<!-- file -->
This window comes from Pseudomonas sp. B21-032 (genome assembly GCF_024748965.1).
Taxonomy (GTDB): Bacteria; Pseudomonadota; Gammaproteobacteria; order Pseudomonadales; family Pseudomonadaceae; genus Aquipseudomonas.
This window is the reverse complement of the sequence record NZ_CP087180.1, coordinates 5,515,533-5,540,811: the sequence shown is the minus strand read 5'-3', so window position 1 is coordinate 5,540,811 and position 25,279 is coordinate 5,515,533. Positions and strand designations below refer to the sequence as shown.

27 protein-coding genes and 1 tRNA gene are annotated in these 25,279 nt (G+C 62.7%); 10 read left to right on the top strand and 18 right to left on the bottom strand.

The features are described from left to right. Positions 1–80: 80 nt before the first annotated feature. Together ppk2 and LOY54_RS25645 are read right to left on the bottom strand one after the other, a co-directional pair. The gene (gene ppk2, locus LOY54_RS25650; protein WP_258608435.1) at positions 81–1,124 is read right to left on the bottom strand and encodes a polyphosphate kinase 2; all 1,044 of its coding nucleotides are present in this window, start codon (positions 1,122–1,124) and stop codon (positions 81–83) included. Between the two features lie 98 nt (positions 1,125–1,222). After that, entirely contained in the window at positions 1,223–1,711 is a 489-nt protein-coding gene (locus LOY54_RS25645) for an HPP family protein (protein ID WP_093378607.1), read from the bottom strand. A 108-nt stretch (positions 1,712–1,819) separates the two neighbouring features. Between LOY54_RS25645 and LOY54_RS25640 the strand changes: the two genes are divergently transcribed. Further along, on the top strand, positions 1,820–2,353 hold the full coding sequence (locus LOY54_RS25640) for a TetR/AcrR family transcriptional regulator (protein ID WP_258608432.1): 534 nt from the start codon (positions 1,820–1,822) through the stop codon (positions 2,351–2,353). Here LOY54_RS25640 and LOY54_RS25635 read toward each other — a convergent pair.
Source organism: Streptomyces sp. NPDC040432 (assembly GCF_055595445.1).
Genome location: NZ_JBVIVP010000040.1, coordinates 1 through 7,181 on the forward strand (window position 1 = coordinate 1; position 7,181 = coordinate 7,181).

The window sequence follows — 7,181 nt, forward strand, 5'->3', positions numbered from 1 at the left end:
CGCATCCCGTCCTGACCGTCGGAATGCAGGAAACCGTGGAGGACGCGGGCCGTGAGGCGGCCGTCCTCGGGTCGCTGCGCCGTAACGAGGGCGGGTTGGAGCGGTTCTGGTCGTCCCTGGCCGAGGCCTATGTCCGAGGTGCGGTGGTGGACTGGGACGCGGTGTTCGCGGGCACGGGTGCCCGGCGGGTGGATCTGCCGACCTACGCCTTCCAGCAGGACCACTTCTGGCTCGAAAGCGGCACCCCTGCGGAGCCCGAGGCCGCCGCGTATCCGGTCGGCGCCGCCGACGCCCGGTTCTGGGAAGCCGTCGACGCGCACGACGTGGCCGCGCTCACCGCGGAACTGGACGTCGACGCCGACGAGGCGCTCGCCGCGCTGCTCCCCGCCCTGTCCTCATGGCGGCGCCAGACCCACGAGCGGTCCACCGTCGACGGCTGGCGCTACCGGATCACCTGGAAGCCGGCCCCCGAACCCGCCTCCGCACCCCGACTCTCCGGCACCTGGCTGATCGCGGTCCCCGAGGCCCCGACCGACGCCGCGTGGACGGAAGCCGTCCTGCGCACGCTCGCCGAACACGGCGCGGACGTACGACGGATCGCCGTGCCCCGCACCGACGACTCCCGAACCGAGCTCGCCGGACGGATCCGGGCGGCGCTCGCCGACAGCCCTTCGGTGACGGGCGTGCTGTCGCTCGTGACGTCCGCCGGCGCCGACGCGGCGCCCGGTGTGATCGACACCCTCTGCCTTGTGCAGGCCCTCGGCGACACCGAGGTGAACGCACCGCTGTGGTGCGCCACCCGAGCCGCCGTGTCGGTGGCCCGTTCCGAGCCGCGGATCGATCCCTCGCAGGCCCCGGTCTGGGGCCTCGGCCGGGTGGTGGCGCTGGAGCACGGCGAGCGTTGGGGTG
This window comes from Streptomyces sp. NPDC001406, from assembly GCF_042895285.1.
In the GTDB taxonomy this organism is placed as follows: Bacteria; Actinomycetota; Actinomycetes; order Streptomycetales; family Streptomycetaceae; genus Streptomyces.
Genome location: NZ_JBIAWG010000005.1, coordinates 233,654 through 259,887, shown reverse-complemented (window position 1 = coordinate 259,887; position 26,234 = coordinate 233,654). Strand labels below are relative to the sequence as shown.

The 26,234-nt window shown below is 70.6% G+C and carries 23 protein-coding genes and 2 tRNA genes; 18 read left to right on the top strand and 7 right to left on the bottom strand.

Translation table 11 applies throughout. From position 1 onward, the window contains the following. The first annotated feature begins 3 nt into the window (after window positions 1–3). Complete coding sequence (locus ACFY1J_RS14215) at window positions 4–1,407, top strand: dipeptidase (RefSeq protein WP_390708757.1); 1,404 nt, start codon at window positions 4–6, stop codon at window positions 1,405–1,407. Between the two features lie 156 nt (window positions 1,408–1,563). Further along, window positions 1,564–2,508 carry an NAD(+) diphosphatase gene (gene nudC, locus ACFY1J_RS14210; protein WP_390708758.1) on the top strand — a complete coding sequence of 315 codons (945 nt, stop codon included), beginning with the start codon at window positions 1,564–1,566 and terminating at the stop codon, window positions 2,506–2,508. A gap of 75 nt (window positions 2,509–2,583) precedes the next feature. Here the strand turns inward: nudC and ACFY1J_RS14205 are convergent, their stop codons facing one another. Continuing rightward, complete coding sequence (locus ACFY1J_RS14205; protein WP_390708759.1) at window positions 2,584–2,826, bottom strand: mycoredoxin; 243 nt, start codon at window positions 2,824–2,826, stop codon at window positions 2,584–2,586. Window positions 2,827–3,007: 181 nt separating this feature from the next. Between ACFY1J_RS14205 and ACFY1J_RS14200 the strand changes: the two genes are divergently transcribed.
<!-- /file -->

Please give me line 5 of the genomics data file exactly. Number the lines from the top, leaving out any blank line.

The features are described from left to right. Positions 1–80: 80 nt before the first annotated feature. Together ppk2 and LOY54_RS25645 are read right to left on the bottom strand one after the other, a co-directional pair. The gene (gene ppk2, locus LOY54_RS25650; protein WP_258608435.1) at positions 81–1,124 is read right to left on the bottom strand and encodes a polyphosphate kinase 2; all 1,044 of its coding nucleotides are present in this window, start codon (positions 1,122–1,124) and stop codon (positions 81–83) included. Between the two features lie 98 nt (positions 1,125–1,222). After that, entirely contained in the window at positions 1,223–1,711 is a 489-nt protein-coding gene (locus LOY54_RS25645) for an HPP family protein (protein ID WP_093378607.1), read from the bottom strand. A 108-nt stretch (positions 1,712–1,819) separates the two neighbouring features. Between LOY54_RS25645 and LOY54_RS25640 the strand changes: the two genes are divergently transcribed. Further along, on the top strand, positions 1,820–2,353 hold the full coding sequence (locus LOY54_RS25640) for a TetR/AcrR family transcriptional regulator (protein ID WP_258608432.1): 534 nt from the start codon (positions 1,820–1,822) through the stop codon (positions 2,351–2,353). Here LOY54_RS25640 and LOY54_RS25635 read toward each other — a convergent pair.